After the aircraft was turned away from the runway heading to the right, the wing was briefly returned to mostly level full power ascending flight in preparation for a turn to the left to bring the aircraft back to the runway for landing.  Mr Gyenge states that the aircraft required a full controlled deflection to maintain straight and level ascending flight and avoid a premature left turn.  At this point Mr Gyenge was attempting to fly straight and was about 150ft above ground level; however the aircraft continued its uncommanded roll to the left.  It continued to roll until the wings went beyond vertical, beyond the more normal 30 degree to 40 degree bank angle.  The aircraft lost height rapidly.   Mr Gyenge believes that a strong gust of wind/turbulence caused the roll to the left movement, he was trying to regain control and the aircraft had started to, in his words – “side-slip.” It is also possible that the left roll might have been exacerbated by a sudden increase in lift on the right side of the wing.

Full controlled deflection was continued by him in an attempt to level the aircraft and the aircraft started to recover when the left wing tip impacted the ground first, followed by the nose of the aircraft. The aircraft came to rest on its left side and in line with its intended flight path, in a flat open paddock on a property adjacent to the Bridport aerodrome.

A witness, Alan Mountney was driving along Bridport Road when he observed the ultra-light aircraft.  He stopped to watch as the aircraft approached the aerodrome as if to land.  He described: ‘it looked like it was approaching the airfield to land. It got to about 20 feet above the runway then started to lift as it turned to the right for a short time.  They then started to turn to the left. It appeared that all of a sudden it banked hard to the left like a strong gust of wind had caught them. They appeared to be only 30-40 meters above the ground. The ultra light appeared to tip over and nose down into the paddock’.  Mr Mountney did not see the crash impact but knew something bad had happened as he believed the aircraft had been too close to the ground.  Other evidence is clear that the aircraft did not impact nose-down.

More precise evidence is available from another witness, Roger McLennan who resides at 1800 Bridport Rd, Bridport. He is a microlight pilot and keen flying enthusiast. He was with a friend, Jeff Jennings and both had seen the ultra-lights flying intermittently during the afternoon, only one aircraft in the air at a time.  Mr McLennan states that the wind had been constant during the day and it had been good training weather as the wind had been north easterly at 5-7 knots, however just before the crash the wind began to gust and came up to 10-15 knots.  Mr McLennan describes seeing Mr Bourke’s ultra-light fly in an easterly direction over the top of the commercial airstrip, and he thought he saw the plane turn left however it then turned right turning down-wind.  The aircraft was banked at an angle he would describe as steeper than a normal turn, at which point it side-slipped down to the ground.  He states that the aircraft was about 150ft above the ground at the start of the turn.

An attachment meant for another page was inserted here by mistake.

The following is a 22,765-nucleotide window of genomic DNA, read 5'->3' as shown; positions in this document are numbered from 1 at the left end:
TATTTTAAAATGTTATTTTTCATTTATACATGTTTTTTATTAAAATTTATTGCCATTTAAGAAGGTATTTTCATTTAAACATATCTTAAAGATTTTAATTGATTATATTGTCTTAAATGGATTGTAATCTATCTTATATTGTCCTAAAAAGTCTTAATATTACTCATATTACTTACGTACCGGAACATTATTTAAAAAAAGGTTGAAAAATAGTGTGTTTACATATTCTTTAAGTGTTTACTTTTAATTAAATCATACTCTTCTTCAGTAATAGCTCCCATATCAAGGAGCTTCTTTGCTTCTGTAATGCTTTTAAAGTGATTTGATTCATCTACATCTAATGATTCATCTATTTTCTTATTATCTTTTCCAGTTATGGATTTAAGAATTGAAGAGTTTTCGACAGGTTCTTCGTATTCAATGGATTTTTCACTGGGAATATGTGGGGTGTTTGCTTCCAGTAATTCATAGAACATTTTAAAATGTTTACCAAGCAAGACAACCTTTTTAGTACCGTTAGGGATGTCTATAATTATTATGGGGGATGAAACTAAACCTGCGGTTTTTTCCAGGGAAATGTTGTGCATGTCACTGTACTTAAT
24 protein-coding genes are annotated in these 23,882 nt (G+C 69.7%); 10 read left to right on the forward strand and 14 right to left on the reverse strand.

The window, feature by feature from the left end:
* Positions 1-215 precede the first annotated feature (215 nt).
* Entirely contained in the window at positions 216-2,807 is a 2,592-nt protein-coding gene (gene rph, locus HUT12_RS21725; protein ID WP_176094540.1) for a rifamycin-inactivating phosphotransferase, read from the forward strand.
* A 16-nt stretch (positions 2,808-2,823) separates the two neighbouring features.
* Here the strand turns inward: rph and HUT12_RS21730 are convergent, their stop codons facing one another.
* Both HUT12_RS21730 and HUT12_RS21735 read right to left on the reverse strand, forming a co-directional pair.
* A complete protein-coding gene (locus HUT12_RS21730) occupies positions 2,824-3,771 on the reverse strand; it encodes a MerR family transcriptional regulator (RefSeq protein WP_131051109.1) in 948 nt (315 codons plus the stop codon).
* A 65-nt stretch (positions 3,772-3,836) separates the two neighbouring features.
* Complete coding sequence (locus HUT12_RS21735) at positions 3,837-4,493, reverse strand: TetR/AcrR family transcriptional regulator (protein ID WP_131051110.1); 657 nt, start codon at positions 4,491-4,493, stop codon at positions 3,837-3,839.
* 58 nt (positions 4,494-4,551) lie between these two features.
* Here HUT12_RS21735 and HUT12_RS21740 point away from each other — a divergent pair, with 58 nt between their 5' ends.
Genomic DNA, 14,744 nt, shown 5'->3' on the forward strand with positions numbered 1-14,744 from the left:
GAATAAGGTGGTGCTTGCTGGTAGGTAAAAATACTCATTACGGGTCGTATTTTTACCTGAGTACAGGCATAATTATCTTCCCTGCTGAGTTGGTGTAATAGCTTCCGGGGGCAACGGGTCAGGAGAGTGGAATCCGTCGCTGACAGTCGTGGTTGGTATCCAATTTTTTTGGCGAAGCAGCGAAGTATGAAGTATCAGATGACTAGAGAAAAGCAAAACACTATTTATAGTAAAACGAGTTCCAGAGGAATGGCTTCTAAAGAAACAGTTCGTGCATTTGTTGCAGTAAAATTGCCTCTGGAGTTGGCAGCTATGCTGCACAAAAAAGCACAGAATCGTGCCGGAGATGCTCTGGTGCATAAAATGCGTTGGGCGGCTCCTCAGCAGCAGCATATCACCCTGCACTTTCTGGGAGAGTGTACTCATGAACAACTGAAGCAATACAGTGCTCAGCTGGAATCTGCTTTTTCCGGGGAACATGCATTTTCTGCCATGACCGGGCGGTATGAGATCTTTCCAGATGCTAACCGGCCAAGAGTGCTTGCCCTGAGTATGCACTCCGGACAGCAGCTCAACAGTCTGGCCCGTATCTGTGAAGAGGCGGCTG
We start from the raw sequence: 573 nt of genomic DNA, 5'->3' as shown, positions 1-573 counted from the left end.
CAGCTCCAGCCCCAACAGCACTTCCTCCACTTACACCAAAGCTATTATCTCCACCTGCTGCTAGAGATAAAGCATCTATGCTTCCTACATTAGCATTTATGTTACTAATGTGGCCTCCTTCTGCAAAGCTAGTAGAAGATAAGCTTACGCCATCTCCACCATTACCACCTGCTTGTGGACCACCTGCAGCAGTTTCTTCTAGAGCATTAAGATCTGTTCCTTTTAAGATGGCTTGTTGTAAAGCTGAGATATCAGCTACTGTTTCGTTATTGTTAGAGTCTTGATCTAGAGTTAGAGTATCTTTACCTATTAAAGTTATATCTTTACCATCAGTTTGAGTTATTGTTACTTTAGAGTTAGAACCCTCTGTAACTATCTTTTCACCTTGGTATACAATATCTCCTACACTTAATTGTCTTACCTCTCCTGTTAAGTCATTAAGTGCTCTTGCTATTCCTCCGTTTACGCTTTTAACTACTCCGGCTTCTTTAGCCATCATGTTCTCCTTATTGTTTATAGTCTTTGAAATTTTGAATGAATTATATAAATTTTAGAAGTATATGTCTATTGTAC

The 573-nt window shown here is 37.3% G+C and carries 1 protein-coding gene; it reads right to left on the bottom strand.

Witnesses attended the crash scene on Mr McLennan’s property.  Mr Bourke was found to be seatbelted in the front seat unconscious with Mr Gyenge seatbelted and conscious behind him.  Mr Gyenge had attempted to help Mr Bourke by removing his helmet to assist clear his airway as he was gasping for air.  He requested Mr McLennan to help Mr Bourke and do CPR.  Mr McLennan and Mr Jennings had to untangle Mr Bourke’s feet from the aircraft; they then lay him on the ground and commenced CPR.   Emergency services subsequently attended with fire service personnel continuing CPR.   Peter James from Ambulance Tasmania also attended, however Mr Bourke was not able to be revived and treatment was ceased at 5.22pm. Mr Gyenge sustained serious injuries.

The aircraft was destroyed in the accident.

Tasmania Police investigators and SES secured the crash site and SES personnel stayed on site for the night.  The next morning an investigator with RA-Aus attended the site with police investigators and a full investigation took place on site over the next two days.

It is the evidence of Mr Gyenge that the air turbulence encountered immediately prior to the crash was of an extreme nature and the most violent ever encountered by him whilst flying a microlight aircraft.  It is his evidence that the suddenness and magnitude of the changed conditions could not reasonably have been predicted by him and the turbulence continued to a point where he could not relax his hands on the control bar for any period of time but was able to maintain full power to attempt to climb out of the turbulence to make the necessary turns to return for a landing, before the other extreme events unfortunately intervened to lead to what he and other witnesses described as a side-slip to the ground.  Mr McLennan had a windsock on his property and he observed that just prior to the crash and he described it as jumping around from the gusting component of the wind.